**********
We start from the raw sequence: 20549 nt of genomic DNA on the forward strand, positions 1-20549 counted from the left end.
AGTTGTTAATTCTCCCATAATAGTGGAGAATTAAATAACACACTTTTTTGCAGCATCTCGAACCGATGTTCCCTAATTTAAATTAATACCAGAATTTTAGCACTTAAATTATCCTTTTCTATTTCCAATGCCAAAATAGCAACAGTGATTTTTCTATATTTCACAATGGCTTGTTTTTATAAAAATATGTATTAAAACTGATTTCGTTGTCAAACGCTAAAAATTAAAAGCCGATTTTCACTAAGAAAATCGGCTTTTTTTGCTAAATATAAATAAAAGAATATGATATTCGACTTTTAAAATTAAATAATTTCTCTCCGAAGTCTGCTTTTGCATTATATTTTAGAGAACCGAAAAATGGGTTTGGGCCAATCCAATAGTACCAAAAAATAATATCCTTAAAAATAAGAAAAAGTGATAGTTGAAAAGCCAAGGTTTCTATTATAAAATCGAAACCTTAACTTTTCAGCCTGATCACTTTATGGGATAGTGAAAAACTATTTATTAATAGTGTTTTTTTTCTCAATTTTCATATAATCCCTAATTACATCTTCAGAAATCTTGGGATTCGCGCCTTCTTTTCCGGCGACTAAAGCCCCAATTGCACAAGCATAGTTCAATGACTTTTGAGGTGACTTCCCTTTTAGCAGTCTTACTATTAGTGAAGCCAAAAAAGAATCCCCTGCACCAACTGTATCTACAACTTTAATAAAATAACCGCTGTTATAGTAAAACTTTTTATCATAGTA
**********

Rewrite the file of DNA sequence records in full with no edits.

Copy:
We start from the raw sequence: 20549 nt of genomic DNA on the forward strand, positions 1-20549 counted from the left end.
AGTTGTTAATTCTCCCATAATAGTGGAGAATTAAATAACACACTTTTTTGCAGCATCTCGAACCGATGTTCCCTAATTTAAATTAATACCAGAATTTTAGCACTTAAATTATCCTTTTCTATTTCCAATGCCAAAATAGCAACAGTGATTTTTCTATATTTCACAATGGCTTGTTTTTATAAAAATATGTATTAAAACTGATTTCGTTGTCAAACGCTAAAAATTAAAAGCCGATTTTCACTAAGAAAATCGGCTTTTTTTGCTAAATATAAATAAAAGAATATGATATTCGACTTTTAAAATTAAATAATTTCTCTCCGAAGTCTGCTTTTGCATTATATTTTAGAGAACCGAAAAATGGGTTTGGGCCAATCCAATAGTACCAAAAAATAATATCCTTAAAAATAAGAAAAAGTGATAGTTGAAAAGCCAAGGTTTCTATTATAAAATCGAAACCTTAACTTTTCAGCCTGATCACTTTATGGGATAGTGAAAAACTATTTATTAATAGTGTTTTTTTTCTCAATTTTCATATAATCCCTAATTACATCTTCAGAAATCTTGGGATTCGCGCCTTCTTTTCCGGCGACTAAAGCCCCAATTGCACAAGCATAGTTCAATGACTTTTGAGGTGACTTCCCTTTTAGCAGTCTTACTATTAGTGAAGCCAAAAAAGAATCCCCTGCACCAACTGTATCTACAACTTTAATAAAATAACCGCTGTTATAGTAAAACTTTTTATCATAGTA